It is already well-known that in 2014 Ukraine and the European Union concluded an Association Agreement aimed at the political association and economic integration of Ukraine with the EU. There are many companies that have already benefited from this agreement and have started to use new trade preferences to open up opportunities in Ukraine and the EU. Ukraine is also a member of the majority of the world’s most successful international treaties and the establishment of the rule of law has shown good results. To work effectively with foreign and domestic investors, the Lviv Regional State Administration opened the Office of Investment Policy in early 2016.
Areas that remains relatively undiscovered are healthcare and life sciences. While it will take some time for the Ukrainian medicine to catch up with international standards, a few private clinics operate in Western Ukraine and they do show some amazing initial results. Pharmaceuticals are often produced locally and only a few large, international players have acquired local brands. Another area that requires development is advanced agriculture techniques. Our soil is very fertile and very productive, which decreases the need for R&D without jeopardizing the quality of crops. Newer technologies will bring even higher profit margins.
As Ukraine fully realizes its energy risks, alternative energy sources will play a key role. Ukraine has adopted a number of favorable tax incentives to promote traditional and green energy production. The Ukrainian green tariff remains one of the best in the region and investors were even rewarded during the military conflict.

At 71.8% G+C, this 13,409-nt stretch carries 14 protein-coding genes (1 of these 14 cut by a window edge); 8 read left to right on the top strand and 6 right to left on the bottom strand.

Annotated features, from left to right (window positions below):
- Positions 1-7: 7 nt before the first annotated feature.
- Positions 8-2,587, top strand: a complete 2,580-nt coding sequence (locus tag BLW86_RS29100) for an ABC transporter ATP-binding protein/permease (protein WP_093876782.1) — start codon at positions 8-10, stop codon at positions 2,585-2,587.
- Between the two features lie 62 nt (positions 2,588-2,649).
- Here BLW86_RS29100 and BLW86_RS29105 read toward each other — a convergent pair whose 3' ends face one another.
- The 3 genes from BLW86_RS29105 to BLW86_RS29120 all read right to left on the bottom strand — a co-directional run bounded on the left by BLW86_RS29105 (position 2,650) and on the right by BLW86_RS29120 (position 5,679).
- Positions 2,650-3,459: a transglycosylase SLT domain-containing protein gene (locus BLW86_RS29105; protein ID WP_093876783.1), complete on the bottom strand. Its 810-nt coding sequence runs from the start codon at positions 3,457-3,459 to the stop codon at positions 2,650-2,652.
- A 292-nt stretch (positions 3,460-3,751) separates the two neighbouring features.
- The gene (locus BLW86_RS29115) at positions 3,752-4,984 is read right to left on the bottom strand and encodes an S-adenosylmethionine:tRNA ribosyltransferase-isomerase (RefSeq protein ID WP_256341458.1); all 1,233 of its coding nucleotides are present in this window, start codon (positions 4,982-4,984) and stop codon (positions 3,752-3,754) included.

While Kyiv enjoys a sufficient level of office spaces, cities in other parts of Western Ukraine are lacking. As of today, the majority of middle-price office centres enjoy nearly a 100% occupancy rate and prices continue to rise every quarter. This tendency will remain as good offices spaces remain sparse. 
Surprisingly enough Western Ukraine feels a shortage of certain food products. Beef and milk are just two examples. Dairy producers often complain on the shortage of milk supply in the region. Ukrainian beef is also often hard to find.  
Smart solutions for cities and general infrastructure projects will continue to develop, as will the economy. It’s no secret that smarter technology (such as a no-dig approach in pipe rehabilitation) may save millions to a city. Effective waste treatment and traffic management are also especially crucial. This kind of know-how will be in high demand in the future.        
Brand hotels chains are also not yet sufficiently present in the market. Only a small number of internationally-renowned hotels make their home here in Lviv. Entering the market first has obvious advantages, so expect the early mover to be more successful than the latecomer. 
Lastly, many fast food franchises may be still opened in the western part of the country. Kyiv enjoys a much higher ratio of internationally-known franchises that have yet to arrive in Lviv. As more of the population travels abroad, the recognition and acceptance of these brands will become more obvious.
We felt that we should outline the areas in which we feel there may be much of potential success. Having assisted almost 2000 businesses in the last 15 years in Ukraine, and having operated a branch in Lviv for nearly 10 years, we thought we’d share our knowledge in this very short review and hope you found it interesting and … encouraging! Good luck in your business in Lviv and area – here and now!       
Timur Bondaryev 
Managing Partner of Arzinger law office
Markian Malskyy, 
Partner, Head of West Ukrainian Branch of Arzinger law office